Cryogenic pumps, expanders and turbines are manufactured of aluminum alloys suitable for low temperatures, the same alloys used in aerospace technology. These cryogenic machines are mainly used for liquefied hydrocarbon gases, like methane, ethane, propane, and for LNG which is composed of methane, ethane, propane and other gases, with the major part being methane. LNG is a fuel, hence it is explosive and flammable. Aluminum can burn in air environment. To avoid explosion and fire hazards the aluminum cryogenic pumps, expanders and turbines are mounted in a stainless steel vessel since stainless steel is not flammable like aluminum. However stainless steel cryogenic vessels must be certified for high pressure (due to the pump and turbine pressure) and must be manufactured of expensive stainless steel such as also used in aerospace technology. So the stainless steel vessels are very expensive.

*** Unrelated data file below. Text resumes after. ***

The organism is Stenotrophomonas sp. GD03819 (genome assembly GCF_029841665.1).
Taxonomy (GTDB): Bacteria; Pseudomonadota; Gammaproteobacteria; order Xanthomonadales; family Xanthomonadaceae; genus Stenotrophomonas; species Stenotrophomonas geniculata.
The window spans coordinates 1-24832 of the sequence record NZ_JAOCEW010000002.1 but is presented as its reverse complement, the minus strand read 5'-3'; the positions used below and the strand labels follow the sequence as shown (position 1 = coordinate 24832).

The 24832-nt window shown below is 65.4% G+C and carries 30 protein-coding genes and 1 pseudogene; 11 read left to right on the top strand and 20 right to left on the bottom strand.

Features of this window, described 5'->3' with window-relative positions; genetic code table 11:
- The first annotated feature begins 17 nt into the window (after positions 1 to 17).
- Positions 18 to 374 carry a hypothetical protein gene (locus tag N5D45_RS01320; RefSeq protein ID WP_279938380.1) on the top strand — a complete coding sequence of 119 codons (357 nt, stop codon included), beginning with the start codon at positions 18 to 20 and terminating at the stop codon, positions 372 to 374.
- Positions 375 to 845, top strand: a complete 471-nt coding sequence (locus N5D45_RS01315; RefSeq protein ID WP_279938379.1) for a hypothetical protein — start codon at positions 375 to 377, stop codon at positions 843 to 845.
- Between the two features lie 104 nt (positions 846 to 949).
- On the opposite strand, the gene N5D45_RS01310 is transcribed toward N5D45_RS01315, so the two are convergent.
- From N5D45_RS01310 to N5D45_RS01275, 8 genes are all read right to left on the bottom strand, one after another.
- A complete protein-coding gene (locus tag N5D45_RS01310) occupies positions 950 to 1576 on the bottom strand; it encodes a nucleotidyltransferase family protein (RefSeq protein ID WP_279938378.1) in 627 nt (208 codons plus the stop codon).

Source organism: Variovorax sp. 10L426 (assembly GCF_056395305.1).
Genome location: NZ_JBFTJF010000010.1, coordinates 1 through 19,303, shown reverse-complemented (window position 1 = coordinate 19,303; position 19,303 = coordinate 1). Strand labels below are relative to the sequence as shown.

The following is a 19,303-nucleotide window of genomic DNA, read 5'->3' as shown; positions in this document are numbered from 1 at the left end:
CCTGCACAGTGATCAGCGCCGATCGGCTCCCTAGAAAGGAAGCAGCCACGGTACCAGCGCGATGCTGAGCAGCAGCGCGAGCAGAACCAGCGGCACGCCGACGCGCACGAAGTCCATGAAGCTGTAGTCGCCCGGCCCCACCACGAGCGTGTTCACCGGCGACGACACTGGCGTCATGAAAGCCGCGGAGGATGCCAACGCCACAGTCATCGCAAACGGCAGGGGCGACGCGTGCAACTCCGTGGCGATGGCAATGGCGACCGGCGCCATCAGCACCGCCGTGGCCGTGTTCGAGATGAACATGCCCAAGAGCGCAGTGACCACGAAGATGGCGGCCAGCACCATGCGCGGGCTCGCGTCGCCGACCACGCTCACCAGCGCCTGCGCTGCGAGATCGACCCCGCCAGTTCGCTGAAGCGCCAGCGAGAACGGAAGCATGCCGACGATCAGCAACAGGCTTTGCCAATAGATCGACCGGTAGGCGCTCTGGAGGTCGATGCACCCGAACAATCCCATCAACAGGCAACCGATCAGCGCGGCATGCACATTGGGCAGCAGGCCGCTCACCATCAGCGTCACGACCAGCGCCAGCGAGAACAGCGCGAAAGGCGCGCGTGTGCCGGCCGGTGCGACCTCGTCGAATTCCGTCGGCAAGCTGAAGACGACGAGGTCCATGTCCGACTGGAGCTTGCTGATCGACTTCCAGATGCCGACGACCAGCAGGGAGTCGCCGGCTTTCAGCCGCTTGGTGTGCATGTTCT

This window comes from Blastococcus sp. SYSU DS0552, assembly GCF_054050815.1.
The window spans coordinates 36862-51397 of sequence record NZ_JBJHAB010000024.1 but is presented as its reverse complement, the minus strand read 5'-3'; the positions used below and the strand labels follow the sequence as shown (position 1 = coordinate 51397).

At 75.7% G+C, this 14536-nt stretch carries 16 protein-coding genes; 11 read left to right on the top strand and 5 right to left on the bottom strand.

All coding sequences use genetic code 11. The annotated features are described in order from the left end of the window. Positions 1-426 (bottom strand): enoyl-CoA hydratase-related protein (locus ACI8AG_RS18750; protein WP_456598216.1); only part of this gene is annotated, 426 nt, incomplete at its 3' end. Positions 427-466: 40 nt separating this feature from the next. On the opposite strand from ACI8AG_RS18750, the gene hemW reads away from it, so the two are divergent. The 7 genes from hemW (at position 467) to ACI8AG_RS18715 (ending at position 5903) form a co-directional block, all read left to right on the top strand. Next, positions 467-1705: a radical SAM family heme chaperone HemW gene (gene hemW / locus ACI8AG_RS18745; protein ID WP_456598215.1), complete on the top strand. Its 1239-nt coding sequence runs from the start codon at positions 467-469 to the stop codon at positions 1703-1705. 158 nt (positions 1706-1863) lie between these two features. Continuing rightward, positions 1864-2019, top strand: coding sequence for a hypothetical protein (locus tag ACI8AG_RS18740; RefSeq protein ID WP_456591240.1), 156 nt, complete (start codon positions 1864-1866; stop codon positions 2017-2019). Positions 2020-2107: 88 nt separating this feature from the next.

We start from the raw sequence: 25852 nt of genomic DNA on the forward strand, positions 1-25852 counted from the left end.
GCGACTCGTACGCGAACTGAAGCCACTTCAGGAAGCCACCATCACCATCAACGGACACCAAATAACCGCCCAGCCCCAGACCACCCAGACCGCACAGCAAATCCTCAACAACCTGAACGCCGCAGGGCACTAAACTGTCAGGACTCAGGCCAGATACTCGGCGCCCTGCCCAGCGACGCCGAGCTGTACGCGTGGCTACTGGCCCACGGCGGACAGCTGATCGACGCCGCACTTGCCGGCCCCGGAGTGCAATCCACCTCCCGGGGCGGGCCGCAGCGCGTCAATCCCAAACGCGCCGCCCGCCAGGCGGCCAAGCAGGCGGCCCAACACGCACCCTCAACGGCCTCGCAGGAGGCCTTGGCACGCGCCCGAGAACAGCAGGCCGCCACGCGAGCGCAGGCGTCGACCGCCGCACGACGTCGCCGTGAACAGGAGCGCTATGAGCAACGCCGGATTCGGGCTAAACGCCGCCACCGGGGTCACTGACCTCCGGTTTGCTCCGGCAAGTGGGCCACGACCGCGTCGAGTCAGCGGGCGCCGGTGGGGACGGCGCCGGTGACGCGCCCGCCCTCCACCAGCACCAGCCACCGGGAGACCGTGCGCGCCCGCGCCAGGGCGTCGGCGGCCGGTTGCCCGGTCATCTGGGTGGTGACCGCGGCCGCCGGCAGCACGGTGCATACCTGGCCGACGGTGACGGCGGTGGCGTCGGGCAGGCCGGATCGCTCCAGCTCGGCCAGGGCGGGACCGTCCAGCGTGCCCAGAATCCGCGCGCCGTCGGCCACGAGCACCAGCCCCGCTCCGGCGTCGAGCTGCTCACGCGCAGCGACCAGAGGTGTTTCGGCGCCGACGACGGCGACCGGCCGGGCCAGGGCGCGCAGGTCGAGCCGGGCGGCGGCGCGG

To increase the capacity (mass flow and/or differential head) of a pump, expander or turbine, the dimensions, mainly the diameter of the machine, has to be increased. An increase in the diameter of a cryogenic machine also increases the diameter of the stainless steel pressure vessel containing the machine. Since the thickness of the vessel material depends directly on the diameter, vessels with large diameters are heavier and more expensive. Stainless steel cryogenic pressure vessels are expensive and need one inlet and outlet pipe. Two cryogenic pumps, expanders or turbines in two vessels need double piping efforts, and are more expensive then mounting two pumps, expanders or turbines in one vessel with larger length. The present invention allows machine capacity to increase while keeping the vessel diameter the same by increasing the length of the vessel to house two machines. Lengthening a vessel requires relatively less material thickness and results in less weight, than increasing the diameter of a vessel, and is therefore much less expensive. Also, a longer two-machine vessel needs only one inlet and outlet pipe thereby reducing the amount of required piping, which is also a significant cost saving. Also, two vessels occupy double the ground space of longer two-machine vessel, which is also a significant cost saving. Also LNG vessels must be insulated against heat transfer from the environment to the LNG, and it is more effective and less expensive to insulate one longer vessel against two shorter ones.